Owner's Guide to the Classic American Bulldog

Updated December 2, 2021
American bulldog pup lying in sunny room

The American Bulldog is one of the fastest growing breeds in the United States, despite not being recognized by many breed registries. The breed has been accepted into the American Kennel Club's Foundation Stock Service. This powerful, intelligent and loyal dog can make an excellent companion for the right dog owner.

American bulldog breed card

Origin and History

The American Bulldog's ancestry dates back to 1121 B.C. and it has existed in the United States since the 17th century. It has also been called the English White, White English, Alabama Bulldog, Southern Bulldog, Old Southern White, American Pit Bulldog, and Bulldog. The current name emerged in the 1980s. The dog was originally bred for bull, bear, and buffalo baiting and as "catch dogs" in the Southeast. Farmers used them for general protection and for catching big animals.

Registry and Types

Recognized by the American Bully Kennel Club, the American Bulldog consists of two main types: the Scott and the Johnson, named after the breeders who created them. Each type has its own distinct characteristics:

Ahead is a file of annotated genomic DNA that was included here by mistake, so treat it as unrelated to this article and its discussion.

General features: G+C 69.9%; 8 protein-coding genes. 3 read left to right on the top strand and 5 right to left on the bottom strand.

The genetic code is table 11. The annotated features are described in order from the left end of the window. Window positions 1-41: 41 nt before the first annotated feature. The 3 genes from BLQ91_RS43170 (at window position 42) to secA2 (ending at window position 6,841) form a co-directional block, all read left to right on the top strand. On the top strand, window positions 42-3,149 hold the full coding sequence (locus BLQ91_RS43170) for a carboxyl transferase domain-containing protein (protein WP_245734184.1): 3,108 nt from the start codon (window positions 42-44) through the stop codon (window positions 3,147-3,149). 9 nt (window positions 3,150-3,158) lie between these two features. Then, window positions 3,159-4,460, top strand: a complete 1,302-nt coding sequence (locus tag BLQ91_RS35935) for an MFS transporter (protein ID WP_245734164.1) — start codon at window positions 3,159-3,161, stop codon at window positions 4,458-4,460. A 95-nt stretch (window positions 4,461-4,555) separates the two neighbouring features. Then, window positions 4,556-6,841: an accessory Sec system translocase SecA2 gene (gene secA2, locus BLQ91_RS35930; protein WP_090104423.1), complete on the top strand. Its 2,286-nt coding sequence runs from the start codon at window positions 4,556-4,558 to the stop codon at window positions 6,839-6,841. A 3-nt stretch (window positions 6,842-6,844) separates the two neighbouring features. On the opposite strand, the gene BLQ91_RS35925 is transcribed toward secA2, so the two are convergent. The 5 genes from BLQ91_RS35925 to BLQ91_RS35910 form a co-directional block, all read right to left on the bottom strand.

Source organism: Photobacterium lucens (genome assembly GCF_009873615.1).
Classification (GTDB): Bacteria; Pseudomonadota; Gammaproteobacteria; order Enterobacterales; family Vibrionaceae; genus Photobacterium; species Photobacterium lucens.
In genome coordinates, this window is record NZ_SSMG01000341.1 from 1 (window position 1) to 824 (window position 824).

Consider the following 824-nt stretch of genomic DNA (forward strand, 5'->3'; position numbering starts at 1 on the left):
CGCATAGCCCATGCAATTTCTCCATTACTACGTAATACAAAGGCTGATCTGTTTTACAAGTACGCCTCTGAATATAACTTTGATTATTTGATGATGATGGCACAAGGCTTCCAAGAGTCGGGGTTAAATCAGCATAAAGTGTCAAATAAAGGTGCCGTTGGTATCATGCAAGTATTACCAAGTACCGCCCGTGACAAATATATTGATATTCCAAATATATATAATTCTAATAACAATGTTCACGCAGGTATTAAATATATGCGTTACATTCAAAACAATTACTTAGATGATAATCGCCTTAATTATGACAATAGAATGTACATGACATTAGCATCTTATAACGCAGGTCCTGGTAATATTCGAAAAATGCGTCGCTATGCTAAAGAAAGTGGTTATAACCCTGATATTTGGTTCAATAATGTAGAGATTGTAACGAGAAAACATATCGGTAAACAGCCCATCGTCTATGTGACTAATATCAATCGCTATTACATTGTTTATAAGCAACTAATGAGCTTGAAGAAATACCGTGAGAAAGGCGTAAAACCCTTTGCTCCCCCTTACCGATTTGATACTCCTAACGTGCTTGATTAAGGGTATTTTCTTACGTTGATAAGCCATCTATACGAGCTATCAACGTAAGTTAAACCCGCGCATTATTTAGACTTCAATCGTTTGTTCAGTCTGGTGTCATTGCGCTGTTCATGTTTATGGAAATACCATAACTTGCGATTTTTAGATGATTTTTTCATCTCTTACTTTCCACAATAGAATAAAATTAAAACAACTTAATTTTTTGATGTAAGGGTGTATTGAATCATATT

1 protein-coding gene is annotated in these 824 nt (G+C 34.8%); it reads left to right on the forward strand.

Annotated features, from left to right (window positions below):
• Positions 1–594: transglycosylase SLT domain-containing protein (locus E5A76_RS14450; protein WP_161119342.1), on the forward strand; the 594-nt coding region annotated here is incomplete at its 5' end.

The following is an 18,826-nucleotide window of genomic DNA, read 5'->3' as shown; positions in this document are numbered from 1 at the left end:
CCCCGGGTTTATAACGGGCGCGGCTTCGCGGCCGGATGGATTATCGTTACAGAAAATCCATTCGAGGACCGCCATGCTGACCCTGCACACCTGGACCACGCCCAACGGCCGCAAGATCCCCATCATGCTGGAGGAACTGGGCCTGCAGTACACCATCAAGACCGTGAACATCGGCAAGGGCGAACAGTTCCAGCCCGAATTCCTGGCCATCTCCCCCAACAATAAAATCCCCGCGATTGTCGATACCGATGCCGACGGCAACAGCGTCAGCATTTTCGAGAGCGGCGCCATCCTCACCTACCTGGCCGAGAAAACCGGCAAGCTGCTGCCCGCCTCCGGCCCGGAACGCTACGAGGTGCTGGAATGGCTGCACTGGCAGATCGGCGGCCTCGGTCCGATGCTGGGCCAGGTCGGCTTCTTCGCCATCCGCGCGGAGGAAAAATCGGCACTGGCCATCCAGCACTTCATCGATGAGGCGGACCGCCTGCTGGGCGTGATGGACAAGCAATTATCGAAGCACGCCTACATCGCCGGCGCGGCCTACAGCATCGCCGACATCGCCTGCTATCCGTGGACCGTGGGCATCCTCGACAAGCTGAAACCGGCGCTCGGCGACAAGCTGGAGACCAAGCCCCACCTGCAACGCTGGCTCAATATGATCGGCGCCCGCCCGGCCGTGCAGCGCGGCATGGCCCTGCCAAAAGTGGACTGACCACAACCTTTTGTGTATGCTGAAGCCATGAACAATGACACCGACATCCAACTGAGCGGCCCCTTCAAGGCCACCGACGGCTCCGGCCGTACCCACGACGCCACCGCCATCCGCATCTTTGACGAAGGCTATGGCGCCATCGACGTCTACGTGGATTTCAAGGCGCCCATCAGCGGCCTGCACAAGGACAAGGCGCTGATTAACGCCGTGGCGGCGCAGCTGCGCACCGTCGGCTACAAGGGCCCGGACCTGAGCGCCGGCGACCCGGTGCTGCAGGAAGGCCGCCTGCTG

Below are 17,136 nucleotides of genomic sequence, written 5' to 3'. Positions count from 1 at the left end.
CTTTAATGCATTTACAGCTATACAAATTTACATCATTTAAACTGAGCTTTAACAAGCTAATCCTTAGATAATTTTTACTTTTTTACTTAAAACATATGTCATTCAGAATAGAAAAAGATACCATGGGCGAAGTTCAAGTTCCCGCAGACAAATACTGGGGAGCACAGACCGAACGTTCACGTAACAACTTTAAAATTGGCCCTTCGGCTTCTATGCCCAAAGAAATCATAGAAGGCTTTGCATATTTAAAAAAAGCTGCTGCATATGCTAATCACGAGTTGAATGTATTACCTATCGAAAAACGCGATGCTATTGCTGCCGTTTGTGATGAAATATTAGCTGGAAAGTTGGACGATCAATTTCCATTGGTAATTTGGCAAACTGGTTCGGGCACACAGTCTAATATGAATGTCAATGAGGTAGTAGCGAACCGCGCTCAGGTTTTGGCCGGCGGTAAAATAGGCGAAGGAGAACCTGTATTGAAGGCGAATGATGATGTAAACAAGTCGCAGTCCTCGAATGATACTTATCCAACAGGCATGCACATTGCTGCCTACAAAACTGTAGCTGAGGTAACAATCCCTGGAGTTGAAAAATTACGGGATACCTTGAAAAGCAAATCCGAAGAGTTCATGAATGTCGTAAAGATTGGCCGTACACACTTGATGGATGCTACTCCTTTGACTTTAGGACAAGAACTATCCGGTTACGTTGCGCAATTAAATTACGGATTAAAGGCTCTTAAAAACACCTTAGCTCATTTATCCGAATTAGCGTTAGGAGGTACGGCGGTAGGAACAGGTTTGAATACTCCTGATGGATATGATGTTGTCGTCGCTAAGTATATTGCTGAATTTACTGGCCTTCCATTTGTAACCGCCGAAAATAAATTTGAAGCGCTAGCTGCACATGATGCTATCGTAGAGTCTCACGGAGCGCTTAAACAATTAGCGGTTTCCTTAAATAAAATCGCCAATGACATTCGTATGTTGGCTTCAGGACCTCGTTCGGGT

American Bulldog laying down at home
  • Johnson types tend to be larger and stockier, with undershot lower jaws like an English Bulldog. Mostly white, they look like Bull Mastiffs or English Bulldogs.
  • Scott types have a more level bite and are smaller. They look more like an American Pit Bull Terrier, but they larger and with longer, more athletic legs. They're usually white with brown, black, or red patches, although some are all white.
  • A third type, the hybrid, blends the Scott and Johnson varieties. A few other types in the Southeast are smaller subsets of the breed.

American Bulldogs Compared to English and French Bulldogs

American Bulldogs are not the same as English or French Bulldogs. While all bulldogs have similar origins, they have different characteristics.

Young boy with an American Bulldog
  • An American Bulldog is much larger, weighing up to 120 pounds, and is primarily a working and protection dog.
  • English Bulldogs, also known as British Bulldogs, weigh up to about 55 pounds. Today, they are bred as companion dogs. They have much stockier bodies and brachycephalic faces.